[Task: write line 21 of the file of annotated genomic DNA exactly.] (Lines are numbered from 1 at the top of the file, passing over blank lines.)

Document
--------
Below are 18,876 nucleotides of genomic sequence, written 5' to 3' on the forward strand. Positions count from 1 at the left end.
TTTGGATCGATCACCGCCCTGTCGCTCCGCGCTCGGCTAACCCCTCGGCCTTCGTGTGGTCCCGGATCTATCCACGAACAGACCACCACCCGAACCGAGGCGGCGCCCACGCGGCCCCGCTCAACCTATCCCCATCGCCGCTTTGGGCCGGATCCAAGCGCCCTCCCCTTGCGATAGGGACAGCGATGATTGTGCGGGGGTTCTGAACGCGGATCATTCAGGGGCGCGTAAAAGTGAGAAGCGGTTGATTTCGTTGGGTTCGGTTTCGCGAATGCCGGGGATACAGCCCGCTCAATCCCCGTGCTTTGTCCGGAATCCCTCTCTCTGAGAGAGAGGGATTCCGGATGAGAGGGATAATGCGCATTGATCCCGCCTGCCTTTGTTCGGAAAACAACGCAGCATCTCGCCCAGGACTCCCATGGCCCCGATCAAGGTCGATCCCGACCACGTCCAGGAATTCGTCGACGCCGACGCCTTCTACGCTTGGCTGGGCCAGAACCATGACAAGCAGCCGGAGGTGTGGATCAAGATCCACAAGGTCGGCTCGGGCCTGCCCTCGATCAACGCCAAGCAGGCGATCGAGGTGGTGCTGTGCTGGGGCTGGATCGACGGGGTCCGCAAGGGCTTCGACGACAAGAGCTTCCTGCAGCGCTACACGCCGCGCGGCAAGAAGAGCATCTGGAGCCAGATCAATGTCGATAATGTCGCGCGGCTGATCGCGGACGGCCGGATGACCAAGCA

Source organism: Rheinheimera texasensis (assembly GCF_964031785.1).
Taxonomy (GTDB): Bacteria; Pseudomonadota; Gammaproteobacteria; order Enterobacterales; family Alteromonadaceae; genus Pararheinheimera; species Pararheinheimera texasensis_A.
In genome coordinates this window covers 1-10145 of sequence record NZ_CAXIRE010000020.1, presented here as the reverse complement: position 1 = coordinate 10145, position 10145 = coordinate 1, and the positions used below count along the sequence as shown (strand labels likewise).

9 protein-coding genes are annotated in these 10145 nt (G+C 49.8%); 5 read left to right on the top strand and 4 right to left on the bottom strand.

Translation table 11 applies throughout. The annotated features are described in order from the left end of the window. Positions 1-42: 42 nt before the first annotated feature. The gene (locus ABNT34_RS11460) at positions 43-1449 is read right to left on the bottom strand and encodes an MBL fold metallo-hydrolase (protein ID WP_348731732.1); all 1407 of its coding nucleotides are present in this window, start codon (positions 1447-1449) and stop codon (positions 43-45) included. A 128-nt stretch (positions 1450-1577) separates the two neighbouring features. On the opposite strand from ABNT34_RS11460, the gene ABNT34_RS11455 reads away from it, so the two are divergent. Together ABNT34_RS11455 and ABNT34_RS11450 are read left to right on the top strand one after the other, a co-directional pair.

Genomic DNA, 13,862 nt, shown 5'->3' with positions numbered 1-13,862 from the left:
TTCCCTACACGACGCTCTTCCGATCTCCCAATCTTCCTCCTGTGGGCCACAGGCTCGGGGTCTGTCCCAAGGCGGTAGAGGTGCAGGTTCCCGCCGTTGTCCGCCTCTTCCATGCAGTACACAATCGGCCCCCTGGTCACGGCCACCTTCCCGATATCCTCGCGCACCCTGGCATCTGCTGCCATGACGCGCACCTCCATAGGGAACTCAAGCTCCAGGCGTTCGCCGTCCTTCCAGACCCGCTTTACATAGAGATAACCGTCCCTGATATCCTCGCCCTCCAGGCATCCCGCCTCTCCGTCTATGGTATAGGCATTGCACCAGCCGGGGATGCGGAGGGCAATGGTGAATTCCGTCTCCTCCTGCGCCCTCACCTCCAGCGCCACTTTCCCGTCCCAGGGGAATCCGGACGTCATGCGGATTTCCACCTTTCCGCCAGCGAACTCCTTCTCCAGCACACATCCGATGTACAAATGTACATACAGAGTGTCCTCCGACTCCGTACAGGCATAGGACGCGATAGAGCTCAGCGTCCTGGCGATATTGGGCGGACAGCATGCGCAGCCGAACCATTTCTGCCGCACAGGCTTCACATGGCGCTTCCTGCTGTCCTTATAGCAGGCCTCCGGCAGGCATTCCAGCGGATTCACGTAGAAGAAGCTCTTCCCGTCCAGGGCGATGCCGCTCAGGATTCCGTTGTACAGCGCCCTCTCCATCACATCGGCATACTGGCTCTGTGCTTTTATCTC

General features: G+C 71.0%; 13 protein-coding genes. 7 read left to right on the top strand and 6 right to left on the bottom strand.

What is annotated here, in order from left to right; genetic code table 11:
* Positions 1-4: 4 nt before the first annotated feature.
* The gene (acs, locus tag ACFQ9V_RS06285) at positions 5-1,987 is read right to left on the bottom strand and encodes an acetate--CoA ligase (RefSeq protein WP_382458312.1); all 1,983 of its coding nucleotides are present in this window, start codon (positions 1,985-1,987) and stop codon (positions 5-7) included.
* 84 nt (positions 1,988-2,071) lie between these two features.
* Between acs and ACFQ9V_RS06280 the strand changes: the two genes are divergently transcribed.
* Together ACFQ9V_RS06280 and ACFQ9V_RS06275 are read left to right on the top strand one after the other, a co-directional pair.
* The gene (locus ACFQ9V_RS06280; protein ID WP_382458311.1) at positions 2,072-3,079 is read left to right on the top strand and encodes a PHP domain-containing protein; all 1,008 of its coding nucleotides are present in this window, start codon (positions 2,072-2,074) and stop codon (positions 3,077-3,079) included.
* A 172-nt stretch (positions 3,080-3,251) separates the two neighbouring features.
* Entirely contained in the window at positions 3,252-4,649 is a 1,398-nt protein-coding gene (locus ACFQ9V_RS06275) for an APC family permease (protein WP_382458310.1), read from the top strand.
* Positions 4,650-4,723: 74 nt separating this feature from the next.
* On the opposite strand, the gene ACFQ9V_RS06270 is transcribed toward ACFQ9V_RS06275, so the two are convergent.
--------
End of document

* On the opposite strand, the gene ACFQ9V_RS06270 is transcribed toward ACFQ9V_RS06275, so the two are convergent.